Dole had sued filmmaker Fredrik Gertten for showing the documentary "Bananas!" despite a court ruling that the case on which the film was based had been part of a massive extortion plot against the company.
The documentary shows the alleged plight of Nicaraguan workers who say they were made sterile by a pesticide used at Dole banana plantations in the 1970s.
Dole's lawsuit sparked protests in Sweden, where critics said the food company was trying to interfere with the freedom of speech.
In a statement, Dole said it decided to withdraw the lawsuit "in light of the free speech concerns being expressed in Sweden, although it continues to believe in the merits of its case."
"While the filmmakers continue to show a film that is fundamentally flawed and contains many false statements we look forward to an open discussion with the filmmakers regarding the content of the film," Dole's Executive Vice President and General Counsel, C. Michael Carter said.
The film was completed before a California judge dismissed two cases against Dole, saying the workers were recruited by a lawyer to lie. That ruling has been appealed.
The film was shown twice at the Los Angeles Film Festival in June with a lengthy written disclaimer by organizers who said it did not present a fair and accurate account but was worth showing as "a case study" of what happens when a story changes after a documentary is completed. It has been show at cinemas in Sweden since Oct. 9.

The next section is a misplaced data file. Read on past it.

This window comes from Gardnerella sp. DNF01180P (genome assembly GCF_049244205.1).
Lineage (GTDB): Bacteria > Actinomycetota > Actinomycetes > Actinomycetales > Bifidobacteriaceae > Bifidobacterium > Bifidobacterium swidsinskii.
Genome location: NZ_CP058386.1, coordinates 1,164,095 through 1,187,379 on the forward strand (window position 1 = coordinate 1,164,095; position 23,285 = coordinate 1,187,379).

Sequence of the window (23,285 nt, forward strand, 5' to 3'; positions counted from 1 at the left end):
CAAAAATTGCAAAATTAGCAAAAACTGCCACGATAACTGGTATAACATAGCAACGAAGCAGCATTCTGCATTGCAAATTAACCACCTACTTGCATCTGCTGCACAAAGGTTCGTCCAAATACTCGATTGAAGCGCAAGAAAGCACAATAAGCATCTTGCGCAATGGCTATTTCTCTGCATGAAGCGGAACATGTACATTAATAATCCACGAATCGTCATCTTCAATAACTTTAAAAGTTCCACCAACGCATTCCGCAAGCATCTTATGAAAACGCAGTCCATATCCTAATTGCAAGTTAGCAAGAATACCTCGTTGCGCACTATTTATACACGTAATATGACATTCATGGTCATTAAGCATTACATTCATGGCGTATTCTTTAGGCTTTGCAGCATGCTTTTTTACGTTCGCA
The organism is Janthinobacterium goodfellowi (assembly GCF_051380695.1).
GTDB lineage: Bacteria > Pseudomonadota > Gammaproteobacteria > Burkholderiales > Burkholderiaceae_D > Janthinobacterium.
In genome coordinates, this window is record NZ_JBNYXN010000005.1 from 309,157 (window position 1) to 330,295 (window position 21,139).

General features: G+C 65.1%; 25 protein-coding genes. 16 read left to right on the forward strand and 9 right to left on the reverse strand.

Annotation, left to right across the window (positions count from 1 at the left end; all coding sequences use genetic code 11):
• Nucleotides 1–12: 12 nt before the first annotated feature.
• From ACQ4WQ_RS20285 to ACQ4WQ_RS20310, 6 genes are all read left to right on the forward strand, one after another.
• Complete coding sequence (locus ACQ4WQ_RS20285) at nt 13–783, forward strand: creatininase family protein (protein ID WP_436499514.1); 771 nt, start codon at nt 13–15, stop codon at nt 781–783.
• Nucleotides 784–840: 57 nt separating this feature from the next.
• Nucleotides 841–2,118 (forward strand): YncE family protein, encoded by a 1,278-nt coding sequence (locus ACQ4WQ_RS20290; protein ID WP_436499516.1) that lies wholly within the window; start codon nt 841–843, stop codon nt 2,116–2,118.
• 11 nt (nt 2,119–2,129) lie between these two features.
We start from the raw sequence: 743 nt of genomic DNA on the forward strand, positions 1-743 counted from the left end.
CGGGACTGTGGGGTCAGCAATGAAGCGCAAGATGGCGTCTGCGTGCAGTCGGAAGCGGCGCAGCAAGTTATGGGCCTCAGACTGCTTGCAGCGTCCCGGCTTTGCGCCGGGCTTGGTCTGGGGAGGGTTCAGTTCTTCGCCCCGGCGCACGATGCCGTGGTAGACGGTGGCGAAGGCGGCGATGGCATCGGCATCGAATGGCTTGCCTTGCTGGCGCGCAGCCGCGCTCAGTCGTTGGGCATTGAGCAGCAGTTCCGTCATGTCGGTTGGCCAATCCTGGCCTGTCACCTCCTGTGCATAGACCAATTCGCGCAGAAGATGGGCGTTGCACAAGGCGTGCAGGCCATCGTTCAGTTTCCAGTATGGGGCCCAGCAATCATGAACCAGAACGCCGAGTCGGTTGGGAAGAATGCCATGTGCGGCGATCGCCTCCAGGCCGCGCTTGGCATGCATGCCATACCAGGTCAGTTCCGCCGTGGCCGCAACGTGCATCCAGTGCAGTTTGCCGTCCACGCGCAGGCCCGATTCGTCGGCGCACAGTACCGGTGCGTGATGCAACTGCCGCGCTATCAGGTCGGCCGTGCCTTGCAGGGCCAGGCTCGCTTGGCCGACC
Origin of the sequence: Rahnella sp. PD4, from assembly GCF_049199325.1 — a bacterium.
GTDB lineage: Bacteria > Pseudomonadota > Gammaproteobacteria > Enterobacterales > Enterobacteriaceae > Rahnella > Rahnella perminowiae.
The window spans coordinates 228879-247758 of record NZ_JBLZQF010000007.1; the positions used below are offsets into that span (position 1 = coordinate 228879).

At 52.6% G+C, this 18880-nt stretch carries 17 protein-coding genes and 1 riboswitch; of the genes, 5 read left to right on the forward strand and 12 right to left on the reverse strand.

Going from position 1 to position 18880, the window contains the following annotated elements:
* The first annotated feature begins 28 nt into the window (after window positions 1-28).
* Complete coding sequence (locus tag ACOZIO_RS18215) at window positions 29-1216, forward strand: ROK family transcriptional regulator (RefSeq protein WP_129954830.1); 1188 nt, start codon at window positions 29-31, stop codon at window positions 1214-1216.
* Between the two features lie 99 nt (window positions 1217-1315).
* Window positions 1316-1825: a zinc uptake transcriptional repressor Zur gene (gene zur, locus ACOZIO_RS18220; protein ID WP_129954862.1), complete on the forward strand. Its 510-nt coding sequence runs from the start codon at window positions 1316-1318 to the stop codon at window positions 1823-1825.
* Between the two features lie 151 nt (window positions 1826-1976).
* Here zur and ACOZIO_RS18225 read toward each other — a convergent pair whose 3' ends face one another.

Gertten told reporters in Stockholm he was very happy about Dole's decision and hoped the film can now continue to be screened in the U.S. and Canada.
"We have cut a very balanced film, we haven't done a propaganda story," he said. "Really we did everything right."
He was supported by two Swedish lawmakers and the Swedish minister for culture, Lena Adelsohn Liljeroth who said Thursday that Dole made a "wise" decision in withdrawing the lawsuit.
Earlier this week Swedish food chain ICA _ a Dole customer _ held a meeting with the company saying it felt the filmmaker had the right to express his side of the story.
"We met their European division and ... put forward our view on the matter," ICA's fruit and vegetables chief Lars Astrom told The Associated Press. "We said we thought they should withdraw the lawsuit and asked them to get back to us, and now they have done that."